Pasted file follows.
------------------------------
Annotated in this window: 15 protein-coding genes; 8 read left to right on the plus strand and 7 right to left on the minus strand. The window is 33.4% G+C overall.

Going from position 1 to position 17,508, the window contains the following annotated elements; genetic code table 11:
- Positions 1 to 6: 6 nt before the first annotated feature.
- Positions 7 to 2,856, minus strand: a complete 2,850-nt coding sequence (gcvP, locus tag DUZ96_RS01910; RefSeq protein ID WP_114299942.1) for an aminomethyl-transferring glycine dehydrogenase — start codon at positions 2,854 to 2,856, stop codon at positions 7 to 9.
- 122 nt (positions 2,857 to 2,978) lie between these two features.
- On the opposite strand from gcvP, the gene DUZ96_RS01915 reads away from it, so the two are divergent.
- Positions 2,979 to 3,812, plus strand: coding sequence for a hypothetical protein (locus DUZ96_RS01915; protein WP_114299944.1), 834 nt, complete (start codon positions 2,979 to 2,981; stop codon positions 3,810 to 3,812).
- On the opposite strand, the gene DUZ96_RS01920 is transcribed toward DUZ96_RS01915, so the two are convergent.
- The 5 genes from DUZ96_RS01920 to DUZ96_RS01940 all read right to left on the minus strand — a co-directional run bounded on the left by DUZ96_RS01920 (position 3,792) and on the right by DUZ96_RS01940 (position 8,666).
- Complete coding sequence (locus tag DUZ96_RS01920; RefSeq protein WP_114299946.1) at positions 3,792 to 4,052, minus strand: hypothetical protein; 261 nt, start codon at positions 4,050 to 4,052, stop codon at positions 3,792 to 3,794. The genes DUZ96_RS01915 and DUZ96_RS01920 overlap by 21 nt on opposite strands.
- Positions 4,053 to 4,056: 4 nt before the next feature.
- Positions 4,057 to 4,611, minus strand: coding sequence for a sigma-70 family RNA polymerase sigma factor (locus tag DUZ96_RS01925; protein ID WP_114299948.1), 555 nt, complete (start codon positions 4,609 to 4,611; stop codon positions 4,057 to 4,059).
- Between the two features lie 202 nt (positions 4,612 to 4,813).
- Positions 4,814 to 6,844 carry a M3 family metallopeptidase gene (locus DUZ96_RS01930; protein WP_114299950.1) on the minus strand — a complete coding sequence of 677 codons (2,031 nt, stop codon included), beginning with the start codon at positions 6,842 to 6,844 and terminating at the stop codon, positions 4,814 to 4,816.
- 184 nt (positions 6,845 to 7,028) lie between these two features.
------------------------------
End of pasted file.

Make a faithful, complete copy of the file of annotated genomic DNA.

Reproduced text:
Annotated in this window: 15 protein-coding genes; 8 read left to right on the plus strand and 7 right to left on the minus strand. The window is 33.4% G+C overall.

Going from position 1 to position 17,508, the window contains the following annotated elements; genetic code table 11:
- Positions 1 to 6: 6 nt before the first annotated feature.
- Positions 7 to 2,856, minus strand: a complete 2,850-nt coding sequence (gcvP, locus tag DUZ96_RS01910; RefSeq protein ID WP_114299942.1) for an aminomethyl-transferring glycine dehydrogenase — start codon at positions 2,854 to 2,856, stop codon at positions 7 to 9.
- 122 nt (positions 2,857 to 2,978) lie between these two features.
- On the opposite strand from gcvP, the gene DUZ96_RS01915 reads away from it, so the two are divergent.
- Positions 2,979 to 3,812, plus strand: coding sequence for a hypothetical protein (locus DUZ96_RS01915; protein WP_114299944.1), 834 nt, complete (start codon positions 2,979 to 2,981; stop codon positions 3,810 to 3,812).
- On the opposite strand, the gene DUZ96_RS01920 is transcribed toward DUZ96_RS01915, so the two are convergent.
- The 5 genes from DUZ96_RS01920 to DUZ96_RS01940 all read right to left on the minus strand — a co-directional run bounded on the left by DUZ96_RS01920 (position 3,792) and on the right by DUZ96_RS01940 (position 8,666).
- Complete coding sequence (locus tag DUZ96_RS01920; RefSeq protein WP_114299946.1) at positions 3,792 to 4,052, minus strand: hypothetical protein; 261 nt, start codon at positions 4,050 to 4,052, stop codon at positions 3,792 to 3,794. The genes DUZ96_RS01915 and DUZ96_RS01920 overlap by 21 nt on opposite strands.
- Positions 4,053 to 4,056: 4 nt before the next feature.
- Positions 4,057 to 4,611, minus strand: coding sequence for a sigma-70 family RNA polymerase sigma factor (locus tag DUZ96_RS01925; protein ID WP_114299948.1), 555 nt, complete (start codon positions 4,609 to 4,611; stop codon positions 4,057 to 4,059).
- Between the two features lie 202 nt (positions 4,612 to 4,813).
- Positions 4,814 to 6,844 carry a M3 family metallopeptidase gene (locus DUZ96_RS01930; protein WP_114299950.1) on the minus strand — a complete coding sequence of 677 codons (2,031 nt, stop codon included), beginning with the start codon at positions 6,842 to 6,844 and terminating at the stop codon, positions 4,814 to 4,816.
- 184 nt (positions 6,845 to 7,028) lie between these two features.